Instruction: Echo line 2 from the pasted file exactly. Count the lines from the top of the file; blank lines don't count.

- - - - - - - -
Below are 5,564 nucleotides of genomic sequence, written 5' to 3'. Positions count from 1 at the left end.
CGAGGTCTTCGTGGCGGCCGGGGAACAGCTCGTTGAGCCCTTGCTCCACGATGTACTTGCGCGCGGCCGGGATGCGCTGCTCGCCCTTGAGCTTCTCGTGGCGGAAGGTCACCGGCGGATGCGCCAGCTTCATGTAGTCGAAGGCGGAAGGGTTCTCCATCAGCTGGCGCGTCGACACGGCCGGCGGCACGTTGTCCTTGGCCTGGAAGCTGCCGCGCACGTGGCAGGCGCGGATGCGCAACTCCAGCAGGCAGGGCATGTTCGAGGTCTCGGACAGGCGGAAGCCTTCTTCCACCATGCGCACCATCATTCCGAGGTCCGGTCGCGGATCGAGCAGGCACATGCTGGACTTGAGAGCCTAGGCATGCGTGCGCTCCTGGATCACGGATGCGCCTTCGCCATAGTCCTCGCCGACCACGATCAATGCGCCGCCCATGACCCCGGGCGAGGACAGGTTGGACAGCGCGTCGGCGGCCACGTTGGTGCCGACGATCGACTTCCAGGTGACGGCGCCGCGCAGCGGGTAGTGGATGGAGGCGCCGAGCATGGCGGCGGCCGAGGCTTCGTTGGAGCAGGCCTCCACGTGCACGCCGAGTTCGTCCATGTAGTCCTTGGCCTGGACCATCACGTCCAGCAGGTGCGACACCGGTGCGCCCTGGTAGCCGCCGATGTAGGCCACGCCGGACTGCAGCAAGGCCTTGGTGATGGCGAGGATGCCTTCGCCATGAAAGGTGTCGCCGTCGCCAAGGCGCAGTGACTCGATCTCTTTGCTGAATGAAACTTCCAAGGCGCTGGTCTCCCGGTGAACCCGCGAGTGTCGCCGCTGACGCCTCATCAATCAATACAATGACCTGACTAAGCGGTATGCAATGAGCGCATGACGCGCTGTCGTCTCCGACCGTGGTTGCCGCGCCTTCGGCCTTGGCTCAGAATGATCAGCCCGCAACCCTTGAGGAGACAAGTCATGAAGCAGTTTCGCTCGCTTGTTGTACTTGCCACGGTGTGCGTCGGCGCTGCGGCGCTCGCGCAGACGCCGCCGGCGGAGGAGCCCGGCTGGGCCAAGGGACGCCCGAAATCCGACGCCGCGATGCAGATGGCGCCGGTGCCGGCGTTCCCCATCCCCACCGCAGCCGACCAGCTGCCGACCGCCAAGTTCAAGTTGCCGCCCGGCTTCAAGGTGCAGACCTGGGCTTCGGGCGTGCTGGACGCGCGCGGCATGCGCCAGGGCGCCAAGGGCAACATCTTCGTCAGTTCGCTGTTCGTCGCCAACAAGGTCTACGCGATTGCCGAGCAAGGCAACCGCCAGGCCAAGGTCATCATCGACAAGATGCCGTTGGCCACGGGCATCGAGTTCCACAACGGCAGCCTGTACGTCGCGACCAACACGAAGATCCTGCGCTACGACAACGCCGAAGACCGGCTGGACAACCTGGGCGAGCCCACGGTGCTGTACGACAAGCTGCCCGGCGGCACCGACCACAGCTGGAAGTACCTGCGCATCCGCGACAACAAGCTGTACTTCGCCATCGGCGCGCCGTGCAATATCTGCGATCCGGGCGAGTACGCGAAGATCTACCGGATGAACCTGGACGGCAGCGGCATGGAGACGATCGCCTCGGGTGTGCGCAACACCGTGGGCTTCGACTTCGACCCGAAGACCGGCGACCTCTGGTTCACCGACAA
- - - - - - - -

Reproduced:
CGAGGTCTTCGTGGCGGCCGGGGAACAGCTCGTTGAGCCCTTGCTCCACGATGTACTTGCGCGCGGCCGGGATGCGCTGCTCGCCCTTGAGCTTCTCGTGGCGGAAGGTCACCGGCGGATGCGCCAGCTTCATGTAGTCGAAGGCGGAAGGGTTCTCCATCAGCTGGCGCGTCGACACGGCCGGCGGCACGTTGTCCTTGGCCTGGAAGCTGCCGCGCACGTGGCAGGCGCGGATGCGCAACTCCAGCAGGCAGGGCATGTTCGAGGTCTCGGACAGGCGGAAGCCTTCTTCCACCATGCGCACCATCATTCCGAGGTCCGGTCGCGGATCGAGCAGGCACATGCTGGACTTGAGAGCCTAGGCATGCGTGCGCTCCTGGATCACGGATGCGCCTTCGCCATAGTCCTCGCCGACCACGATCAATGCGCCGCCCATGACCCCGGGCGAGGACAGGTTGGACAGCGCGTCGGCGGCCACGTTGGTGCCGACGATCGACTTCCAGGTGACGGCGCCGCGCAGCGGGTAGTGGATGGAGGCGCCGAGCATGGCGGCGGCCGAGGCTTCGTTGGAGCAGGCCTCCACGTGCACGCCGAGTTCGTCCATGTAGTCCTTGGCCTGGACCATCACGTCCAGCAGGTGCGACACCGGTGCGCCCTGGTAGCCGCCGATGTAGGCCACGCCGGACTGCAGCAAGGCCTTGGTGATGGCGAGGATGCCTTCGCCATGAAAGGTGTCGCCGTCGCCAAGGCGCAGTGACTCGATCTCTTTGCTGAATGAAACTTCCAAGGCGCTGGTCTCCCGGTGAACCCGCGAGTGTCGCCGCTGACGCCTCATCAATCAATACAATGACCTGACTAAGCGGTATGCAATGAGCGCATGACGCGCTGTCGTCTCCGACCGTGGTTGCCGCGCCTTCGGCCTTGGCTCAGAATGATCAGCCCGCAACCCTTGAGGAGACAAGTCATGAAGCAGTTTCGCTCGCTTGTTGTACTTGCCACGGTGTGCGTCGGCGCTGCGGCGCTCGCGCAGACGCCGCCGGCGGAGGAGCCCGGCTGGGCCAAGGGACGCCCGAAATCCGACGCCGCGATGCAGATGGCGCCGGTGCCGGCGTTCCCCATCCCCACCGCAGCCGACCAGCTGCCGACCGCCAAGTTCAAGTTGCCGCCCGGCTTCAAGGTGCAGACCTGGGCTTCGGGCGTGCTGGACGCGCGCGGCATGCGCCAGGGCGCCAAGGGCAACATCTTCGTCAGTTCGCTGTTCGTCGCCAACAAGGTCTACGCGATTGCCGAGCAAGGCAACCGCCAGGCCAAGGTCATCATCGACAAGATGCCGTTGGCCACGGGCATCGAGTTCCACAACGGCAGCCTGTACGTCGCGACCAACACGAAGATCCTGCGCTACGACAACGCCGAAGACCGGCTGGACAACCTGGGCGAGCCCACGGTGCTGTACGACAAGCTGCCCGGCGGCACCGACCACAGCTGGAAGTACCTGCGCATCCGCGACAACAAGCTGTACTTCGCCATCGGCGCGCCGTGCAATATCTGCGATCCGGGCGAGTACGCGAAGATCTACCGGATGAACCTGGACGGCAGCGGCATGGAGACGATCGCCTCGGGTGTGCGCAACACCGTGGGCTTCGACTTCGACCCGAAGACCGGCGACCTCTGGTTCACCGACAA